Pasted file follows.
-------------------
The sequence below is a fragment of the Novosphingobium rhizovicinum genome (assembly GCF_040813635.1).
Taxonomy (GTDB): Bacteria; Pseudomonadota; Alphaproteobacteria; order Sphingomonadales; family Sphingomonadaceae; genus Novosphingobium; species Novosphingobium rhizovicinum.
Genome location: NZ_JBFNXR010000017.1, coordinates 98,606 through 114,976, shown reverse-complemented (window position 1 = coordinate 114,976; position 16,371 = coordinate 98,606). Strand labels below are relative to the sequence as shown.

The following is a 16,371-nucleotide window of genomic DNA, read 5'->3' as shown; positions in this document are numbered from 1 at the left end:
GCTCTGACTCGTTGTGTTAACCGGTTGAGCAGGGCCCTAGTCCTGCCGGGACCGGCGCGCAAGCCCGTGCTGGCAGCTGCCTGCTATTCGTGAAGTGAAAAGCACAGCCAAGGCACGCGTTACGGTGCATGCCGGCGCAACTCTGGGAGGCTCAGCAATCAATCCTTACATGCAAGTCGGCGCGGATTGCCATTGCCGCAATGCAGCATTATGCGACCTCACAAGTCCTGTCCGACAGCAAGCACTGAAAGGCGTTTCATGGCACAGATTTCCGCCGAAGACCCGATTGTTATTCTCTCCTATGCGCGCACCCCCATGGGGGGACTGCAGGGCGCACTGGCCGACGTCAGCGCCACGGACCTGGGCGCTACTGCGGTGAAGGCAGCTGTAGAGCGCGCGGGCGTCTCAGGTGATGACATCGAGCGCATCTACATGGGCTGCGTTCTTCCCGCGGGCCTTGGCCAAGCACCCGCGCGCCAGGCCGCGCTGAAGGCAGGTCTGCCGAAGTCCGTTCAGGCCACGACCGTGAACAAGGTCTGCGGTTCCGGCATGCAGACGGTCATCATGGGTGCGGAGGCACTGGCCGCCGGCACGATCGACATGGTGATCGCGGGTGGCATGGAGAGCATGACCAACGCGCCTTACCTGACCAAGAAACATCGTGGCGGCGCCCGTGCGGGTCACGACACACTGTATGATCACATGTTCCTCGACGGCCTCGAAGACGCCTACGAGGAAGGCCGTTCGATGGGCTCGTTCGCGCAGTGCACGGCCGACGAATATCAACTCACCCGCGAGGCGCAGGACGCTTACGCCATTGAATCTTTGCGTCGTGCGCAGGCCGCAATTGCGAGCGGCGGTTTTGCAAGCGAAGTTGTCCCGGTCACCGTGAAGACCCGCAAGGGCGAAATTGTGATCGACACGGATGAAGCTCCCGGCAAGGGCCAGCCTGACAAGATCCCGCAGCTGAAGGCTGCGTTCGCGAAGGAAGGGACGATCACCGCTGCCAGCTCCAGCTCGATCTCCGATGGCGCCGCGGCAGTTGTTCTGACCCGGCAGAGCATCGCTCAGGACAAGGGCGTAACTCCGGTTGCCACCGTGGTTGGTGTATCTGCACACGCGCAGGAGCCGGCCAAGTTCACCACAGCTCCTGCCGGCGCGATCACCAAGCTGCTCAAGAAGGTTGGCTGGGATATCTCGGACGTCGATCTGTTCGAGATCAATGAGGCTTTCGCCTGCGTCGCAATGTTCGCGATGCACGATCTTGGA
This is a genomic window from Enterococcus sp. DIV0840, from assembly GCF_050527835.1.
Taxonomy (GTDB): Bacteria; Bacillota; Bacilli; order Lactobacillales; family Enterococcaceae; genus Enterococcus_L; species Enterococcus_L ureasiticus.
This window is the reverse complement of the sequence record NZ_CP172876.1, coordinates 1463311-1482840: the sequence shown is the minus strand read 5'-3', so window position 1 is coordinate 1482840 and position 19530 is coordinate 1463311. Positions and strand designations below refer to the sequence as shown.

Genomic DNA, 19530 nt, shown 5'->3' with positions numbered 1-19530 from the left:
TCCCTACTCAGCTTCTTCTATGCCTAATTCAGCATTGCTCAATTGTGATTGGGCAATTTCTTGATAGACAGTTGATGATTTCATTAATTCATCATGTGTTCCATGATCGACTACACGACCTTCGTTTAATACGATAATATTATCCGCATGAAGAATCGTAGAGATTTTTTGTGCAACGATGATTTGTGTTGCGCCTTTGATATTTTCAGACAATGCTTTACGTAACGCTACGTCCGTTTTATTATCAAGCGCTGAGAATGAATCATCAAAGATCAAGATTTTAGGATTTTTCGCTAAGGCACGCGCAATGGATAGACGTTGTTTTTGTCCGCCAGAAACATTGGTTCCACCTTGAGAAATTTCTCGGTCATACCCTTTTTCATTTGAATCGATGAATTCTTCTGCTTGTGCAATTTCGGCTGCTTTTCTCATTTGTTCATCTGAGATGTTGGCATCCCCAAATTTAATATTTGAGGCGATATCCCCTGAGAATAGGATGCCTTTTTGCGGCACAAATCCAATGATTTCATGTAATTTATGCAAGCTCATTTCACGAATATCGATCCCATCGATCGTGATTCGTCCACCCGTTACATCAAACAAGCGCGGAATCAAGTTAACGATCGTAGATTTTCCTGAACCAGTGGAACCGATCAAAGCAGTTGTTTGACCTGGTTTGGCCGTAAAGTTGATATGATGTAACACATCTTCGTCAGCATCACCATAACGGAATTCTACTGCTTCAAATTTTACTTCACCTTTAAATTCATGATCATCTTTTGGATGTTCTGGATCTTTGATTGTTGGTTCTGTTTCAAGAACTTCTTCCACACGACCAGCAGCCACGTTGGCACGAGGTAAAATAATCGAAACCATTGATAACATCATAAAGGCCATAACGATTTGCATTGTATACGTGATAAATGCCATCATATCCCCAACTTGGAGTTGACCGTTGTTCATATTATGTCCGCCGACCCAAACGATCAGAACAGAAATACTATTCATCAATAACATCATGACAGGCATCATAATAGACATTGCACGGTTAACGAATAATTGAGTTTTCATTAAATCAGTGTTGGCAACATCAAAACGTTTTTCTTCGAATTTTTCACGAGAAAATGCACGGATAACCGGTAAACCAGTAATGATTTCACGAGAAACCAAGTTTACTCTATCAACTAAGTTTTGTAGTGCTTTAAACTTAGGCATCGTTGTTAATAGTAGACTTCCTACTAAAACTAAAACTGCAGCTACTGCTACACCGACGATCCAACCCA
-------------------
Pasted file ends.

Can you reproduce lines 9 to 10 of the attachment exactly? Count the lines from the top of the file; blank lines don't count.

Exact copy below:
Genomic DNA, 19530 nt, shown 5'->3' with positions numbered 1-19530 from the left:
TCCCTACTCAGCTTCTTCTATGCCTAATTCAGCATTGCTCAATTGTGATTGGGCAATTTCTTGATAGACAGTTGATGATTTCATTAATTCATCATGTGTTCCATGATCGACTACACGACCTTCGTTTAATACGATAATATTATCCGCATGAAGAATCGTAGAGATTTTTTGTGCAACGATGATTTGTGTTGCGCCTTTGATATTTTCAGACAATGCTTTACGTAACGCTACGTCCGTTTTATTATCAAGCGCTGAGAATGAATCATCAAAGATCAAGATTTTAGGATTTTTCGCTAAGGCACGCGCAATGGATAGACGTTGTTTTTGTCCGCCAGAAACATTGGTTCCACCTTGAGAAATTTCTCGGTCATACCCTTTTTCATTTGAATCGATGAATTCTTCTGCTTGTGCAATTTCGGCTGCTTTTCTCATTTGTTCATCTGAGATGTTGGCATCCCCAAATTTAATATTTGAGGCGATATCCCCTGAGAATAGGATGCCTTTTTGCGGCACAAATCCAATGATTTCATGTAATTTATGCAAGCTCATTTCACGAATATCGATCCCATCGATCGTGATTCGTCCACCCGTTACATCAAACAAGCGCGGAATCAAGTTAACGATCGTAGATTTTCCTGAACCAGTGGAACCGATCAAAGCAGTTGTTTGACCTGGTTTGGCCGTAAAGTTGATATGATGTAACACATCTTCGTCAGCATCACCATAACGGAATTCTACTGCTTCAAATTTTACTTCACCTTTAAATTCATGATCATCTTTTGGATGTTCTGGATCTTTGATTGTTGGTTCTGTTTCAAGAACTTCTTCCACACGACCAGCAGCCACGTTGGCACGAGGTAAAATAATCGAAACCATTGATAACATCATAAAGGCCATAACGATTTGCATTGTATACGTGATAAATGCCATCATATCCCCAACTTGGAGTTGACCGTTGTTCATATTATGTCCGCCGACCCAAACGATCAGAACAGAAATACTATTCATCAATAACATCATGACAGGCATCATAATAGACATTGCACGGTTAACGAATAATTGAGTTTTCATTAAATCAGTGTTGGCAACATCAAAACGTTTTTCTTCGAATTTTTCACGAGAAAATGCACGGATAACCGGTAAACCAGTAATGATTTCACGAGAAACCAAGTTTACTCTATCAACTAAGTTTTGTAGTGCTTTAAACTTAGGCATCGTTGTTAATAGTAGACTTCCTACTAAAACTAAAACTGCAGCTACTGCTACACCGACGATCCAACCCA